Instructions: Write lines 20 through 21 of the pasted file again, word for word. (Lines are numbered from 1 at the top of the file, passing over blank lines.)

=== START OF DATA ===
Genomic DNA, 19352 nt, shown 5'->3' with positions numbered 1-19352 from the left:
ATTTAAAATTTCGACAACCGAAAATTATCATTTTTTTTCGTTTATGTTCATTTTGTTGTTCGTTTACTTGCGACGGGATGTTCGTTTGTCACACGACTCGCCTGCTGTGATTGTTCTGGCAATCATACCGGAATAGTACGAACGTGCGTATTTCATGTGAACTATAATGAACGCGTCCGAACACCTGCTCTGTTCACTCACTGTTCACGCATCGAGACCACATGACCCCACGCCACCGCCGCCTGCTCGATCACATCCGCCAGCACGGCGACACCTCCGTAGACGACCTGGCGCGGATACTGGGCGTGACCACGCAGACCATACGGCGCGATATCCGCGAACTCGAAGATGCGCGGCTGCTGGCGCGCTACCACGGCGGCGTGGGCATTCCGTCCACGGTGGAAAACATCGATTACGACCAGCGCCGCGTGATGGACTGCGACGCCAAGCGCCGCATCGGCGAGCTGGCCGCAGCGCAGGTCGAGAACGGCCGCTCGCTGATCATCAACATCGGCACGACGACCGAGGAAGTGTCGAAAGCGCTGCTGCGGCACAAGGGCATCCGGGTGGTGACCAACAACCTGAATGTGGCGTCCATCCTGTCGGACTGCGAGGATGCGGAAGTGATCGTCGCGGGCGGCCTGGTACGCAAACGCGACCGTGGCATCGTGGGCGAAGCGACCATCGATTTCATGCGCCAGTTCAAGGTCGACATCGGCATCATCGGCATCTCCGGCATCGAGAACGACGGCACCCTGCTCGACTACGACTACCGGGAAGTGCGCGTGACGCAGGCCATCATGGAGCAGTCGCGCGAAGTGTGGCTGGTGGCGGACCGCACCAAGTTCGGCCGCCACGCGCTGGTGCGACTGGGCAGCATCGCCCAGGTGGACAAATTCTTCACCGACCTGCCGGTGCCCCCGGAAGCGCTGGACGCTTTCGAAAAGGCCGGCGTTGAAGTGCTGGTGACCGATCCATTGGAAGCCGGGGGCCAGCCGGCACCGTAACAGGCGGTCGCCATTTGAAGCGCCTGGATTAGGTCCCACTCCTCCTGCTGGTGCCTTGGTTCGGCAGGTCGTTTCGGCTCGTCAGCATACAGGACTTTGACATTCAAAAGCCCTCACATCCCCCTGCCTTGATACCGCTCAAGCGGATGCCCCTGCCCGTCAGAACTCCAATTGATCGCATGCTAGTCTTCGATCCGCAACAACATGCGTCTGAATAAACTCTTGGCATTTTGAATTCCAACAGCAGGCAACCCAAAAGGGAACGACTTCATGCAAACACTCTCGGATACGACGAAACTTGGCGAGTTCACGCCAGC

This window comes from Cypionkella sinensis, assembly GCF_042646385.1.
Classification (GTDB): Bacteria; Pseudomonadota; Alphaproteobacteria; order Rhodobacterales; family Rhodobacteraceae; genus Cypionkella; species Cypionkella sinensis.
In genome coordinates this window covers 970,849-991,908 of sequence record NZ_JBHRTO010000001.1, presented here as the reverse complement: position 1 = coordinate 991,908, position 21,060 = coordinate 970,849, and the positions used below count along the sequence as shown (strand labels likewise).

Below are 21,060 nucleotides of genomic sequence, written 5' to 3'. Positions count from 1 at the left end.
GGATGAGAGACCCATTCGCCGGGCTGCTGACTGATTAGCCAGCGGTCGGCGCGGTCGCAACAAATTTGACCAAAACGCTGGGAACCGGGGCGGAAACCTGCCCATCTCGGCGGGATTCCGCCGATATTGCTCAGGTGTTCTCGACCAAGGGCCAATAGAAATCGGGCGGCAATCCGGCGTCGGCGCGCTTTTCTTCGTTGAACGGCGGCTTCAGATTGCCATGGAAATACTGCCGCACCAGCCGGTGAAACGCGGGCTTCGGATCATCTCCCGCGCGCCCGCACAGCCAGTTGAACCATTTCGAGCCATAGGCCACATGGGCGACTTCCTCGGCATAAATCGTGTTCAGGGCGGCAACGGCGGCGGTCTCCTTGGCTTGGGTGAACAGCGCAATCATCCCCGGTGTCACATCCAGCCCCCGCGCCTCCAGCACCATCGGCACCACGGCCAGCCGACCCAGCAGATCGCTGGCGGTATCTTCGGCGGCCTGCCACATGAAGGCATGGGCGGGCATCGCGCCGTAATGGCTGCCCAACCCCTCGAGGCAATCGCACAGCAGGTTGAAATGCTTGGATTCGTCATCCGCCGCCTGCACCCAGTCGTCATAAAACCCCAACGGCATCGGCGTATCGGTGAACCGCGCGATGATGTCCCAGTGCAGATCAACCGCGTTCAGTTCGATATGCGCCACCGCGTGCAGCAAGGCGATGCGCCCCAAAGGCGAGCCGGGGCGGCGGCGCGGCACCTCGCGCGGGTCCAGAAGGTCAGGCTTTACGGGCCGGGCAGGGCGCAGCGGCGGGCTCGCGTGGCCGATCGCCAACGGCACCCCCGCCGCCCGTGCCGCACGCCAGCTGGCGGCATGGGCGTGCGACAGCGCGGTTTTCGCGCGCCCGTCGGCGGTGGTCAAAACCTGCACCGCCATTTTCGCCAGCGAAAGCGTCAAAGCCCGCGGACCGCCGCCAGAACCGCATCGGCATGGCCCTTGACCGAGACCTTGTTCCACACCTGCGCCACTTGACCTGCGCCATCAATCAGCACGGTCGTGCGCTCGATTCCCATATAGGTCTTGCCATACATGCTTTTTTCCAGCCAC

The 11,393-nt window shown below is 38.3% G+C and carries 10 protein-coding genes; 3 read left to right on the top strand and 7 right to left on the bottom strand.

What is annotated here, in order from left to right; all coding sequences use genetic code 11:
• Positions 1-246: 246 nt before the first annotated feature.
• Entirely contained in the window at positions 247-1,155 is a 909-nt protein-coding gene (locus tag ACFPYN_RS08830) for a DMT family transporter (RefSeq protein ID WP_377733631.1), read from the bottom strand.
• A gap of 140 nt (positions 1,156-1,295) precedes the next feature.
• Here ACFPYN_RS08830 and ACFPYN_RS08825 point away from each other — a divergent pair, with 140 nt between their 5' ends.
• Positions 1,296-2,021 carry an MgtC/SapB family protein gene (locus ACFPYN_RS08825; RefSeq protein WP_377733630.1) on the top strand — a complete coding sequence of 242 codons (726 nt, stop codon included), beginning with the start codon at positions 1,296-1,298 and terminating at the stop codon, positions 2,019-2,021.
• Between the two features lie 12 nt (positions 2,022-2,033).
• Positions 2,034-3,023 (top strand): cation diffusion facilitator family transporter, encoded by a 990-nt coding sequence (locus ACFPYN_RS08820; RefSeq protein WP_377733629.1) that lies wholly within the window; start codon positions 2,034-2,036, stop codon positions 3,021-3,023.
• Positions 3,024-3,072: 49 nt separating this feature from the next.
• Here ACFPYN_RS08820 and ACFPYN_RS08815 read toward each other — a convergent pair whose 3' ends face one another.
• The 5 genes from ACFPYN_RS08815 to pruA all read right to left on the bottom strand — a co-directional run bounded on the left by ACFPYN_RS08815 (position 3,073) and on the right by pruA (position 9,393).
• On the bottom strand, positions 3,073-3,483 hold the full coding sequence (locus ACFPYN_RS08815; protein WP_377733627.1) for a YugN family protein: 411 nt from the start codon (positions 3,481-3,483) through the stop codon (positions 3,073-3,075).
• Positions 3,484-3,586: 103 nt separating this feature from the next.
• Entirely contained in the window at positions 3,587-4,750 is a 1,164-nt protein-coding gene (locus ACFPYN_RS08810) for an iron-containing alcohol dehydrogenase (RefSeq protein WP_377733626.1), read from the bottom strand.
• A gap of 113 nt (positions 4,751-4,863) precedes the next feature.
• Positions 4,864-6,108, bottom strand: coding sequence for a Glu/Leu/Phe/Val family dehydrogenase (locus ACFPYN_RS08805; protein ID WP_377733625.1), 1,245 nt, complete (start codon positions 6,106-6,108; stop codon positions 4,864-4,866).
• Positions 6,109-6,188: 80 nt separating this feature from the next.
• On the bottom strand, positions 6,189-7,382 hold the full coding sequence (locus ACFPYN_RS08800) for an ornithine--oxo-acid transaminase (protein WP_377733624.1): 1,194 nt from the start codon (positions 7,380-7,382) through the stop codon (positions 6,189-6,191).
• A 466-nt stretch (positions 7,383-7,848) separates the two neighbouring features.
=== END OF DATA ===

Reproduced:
• On the bottom strand, positions 3,073-3,483 hold the full coding sequence (locus ACFPYN_RS08815; protein WP_377733627.1) for a YugN family protein: 411 nt from the start codon (positions 3,481-3,483) through the stop codon (positions 3,073-3,075).
• Positions 3,484-3,586: 103 nt separating this feature from the next.